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Polishing the “new” in New York

Beyond our natural and self-made resources, New York has a wealth of creative minds and energetic individuals with a common goal: to put ideas into action. Gradually, people with bold innovations, unique concepts or technological wizardry are taking risks. Through their efforts the “new” in New York is beginning to shine all over again, and our state is beginning to regain eminence in the global community.
Like much of the northeastern United States, New York still faces significant challenges to climb out of a recessionary economic slump. A complicated global marketplace now affects everything from local employment trends to the stock market, interest rates and inflation. Corporate “right-sizing” continues to cause New York to lose jobs, particularly in manufacturing, to regions across the nation and the world that offer lower tax burdens and cheaper energy costs.
Despite the complexity of factors affecting the state’s ability to prosper, New York’s wealth of resources is beginning to be rediscovered and fully developed. While many corporate giants downsize their organizations and refine their expensive overhead operations, the highly motivated and educated populace of New York is turning pink slips into golden opportunities. Homespun ingenuity combined with new technology and an entrepreneurial spirit is the fuel driving our state’s economy.
Among the best contributors to the state’s economic recovery are: innumerable spin-off businesses and services for high-tech computer industries; research projects coordinated with the state’s vast university system; the introduction of new national retailers; tourism; infrastructure rebuilding; and expansion of services in finance, insurance and real estate.
In the past, it was big, blue-chip corporations, such as Eastman Kodak Co., IBM Corp., General Electric Corp. and Xerox Corp., that created many of the state’s new jobs. Today, small to midsize businesses can take the credit for fostering the largest percentage of employment growth.
As an independent agency of the federal government, the Small Business Administration has numerous programs available to assist people in running successful small businesses. From loans to counseling, advocacy to technology training, the SBA exists to serve the interest of small businesses.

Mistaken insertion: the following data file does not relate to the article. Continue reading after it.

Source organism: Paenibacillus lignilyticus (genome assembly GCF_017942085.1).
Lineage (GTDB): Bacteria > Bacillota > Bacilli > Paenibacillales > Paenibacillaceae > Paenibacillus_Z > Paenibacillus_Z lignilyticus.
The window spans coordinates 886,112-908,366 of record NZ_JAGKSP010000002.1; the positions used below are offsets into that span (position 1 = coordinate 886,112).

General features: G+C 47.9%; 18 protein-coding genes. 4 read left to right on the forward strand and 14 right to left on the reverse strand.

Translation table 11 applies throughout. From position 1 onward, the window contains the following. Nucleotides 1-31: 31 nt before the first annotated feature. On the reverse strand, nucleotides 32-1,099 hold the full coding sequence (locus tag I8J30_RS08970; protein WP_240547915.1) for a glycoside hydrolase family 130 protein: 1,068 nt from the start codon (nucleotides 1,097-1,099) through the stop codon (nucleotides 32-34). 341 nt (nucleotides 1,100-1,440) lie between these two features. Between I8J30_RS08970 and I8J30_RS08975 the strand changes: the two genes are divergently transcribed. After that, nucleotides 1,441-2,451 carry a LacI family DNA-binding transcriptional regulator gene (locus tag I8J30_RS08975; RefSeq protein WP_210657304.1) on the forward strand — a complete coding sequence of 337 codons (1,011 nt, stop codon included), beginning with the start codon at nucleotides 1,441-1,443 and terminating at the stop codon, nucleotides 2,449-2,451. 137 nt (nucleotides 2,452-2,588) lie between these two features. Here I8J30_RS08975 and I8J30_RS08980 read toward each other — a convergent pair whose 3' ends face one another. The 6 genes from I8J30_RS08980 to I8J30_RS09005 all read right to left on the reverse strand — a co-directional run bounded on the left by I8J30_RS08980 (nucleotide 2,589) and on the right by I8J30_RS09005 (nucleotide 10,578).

In the fiscal year ended in October, the SBA guaranteed 2,331 loans to small businesses in New York totaling more than $550 million. With the help of commercial lending institutions, the level of financial support for small businesses also has been growing rapidly. Since 1990-91, there has been an 18 percent increase in both the number of loans approved and the amount of money borrowed.
Like many financial institutions, Key Bank of New York recognizes the important role lenders must play to help New York’s economy recover. It also understands that loaning money to small and mid-size businesses does much more than help balance the books.
To many young businesses, a loan represents an act of faith, an expression of credibility and a contract on the future. The money provides necessary capital for business growth, and it combines the intelligences, creativity and the vision of very different, but equally important, forces. Through investments, those with innovative ideas and those with the capital to support them are focused progressively on tomorrow.
Unquestionably, the most dynamic new force in New York’s economy is export trade in the global marketplace. During 1993, more than $36 billion worth of goods were exported from the state, making it third in the nation in export trade. From 1987 through 1993, exports grew 37.7 percent, and the gross state product represented by exports rose from 5 percent in 1987 to 8.8 percent in 1993.
More than 21 percent of our 1993 exports were shipped northward; Canada currently is our best trading partner. Passage of the North American Free Trade Agreement in 1993, and the pending expansion of the General Agreement on Tariffs and Trade, promise to open new markets and enlarge existing ones.
The new attitude in our state is being driven in large part by export trade and small-business ventures, but it will be strongly influenced by state government. Businesses are enthusiastic about Gov. George Pataki’s intentions to reduce the cost of doing business in New York by combining regulatory relief with tax reductions, and tighter controls on state and local government spending. These measures will spark the entrepreneurial spirit of our citizens and help create an environment that is conducive to growth and expansion.
Look around you–all across the state you’ll see New Yorkers committed to building strong, prosperous communities through economic growth. Whether it’s a new fish market in Dunkirk, a digital imaging bureau in Buffalo, a boutique in Syracuse’s Armory Square, or educational reforms that include creative partnerships between private and public sectors, the “new” in New York is shining through. The resources are everywhere if you have an idea that’s ready for reality.
(James P. Menzies is president and CEO of Key Bank of New York.)

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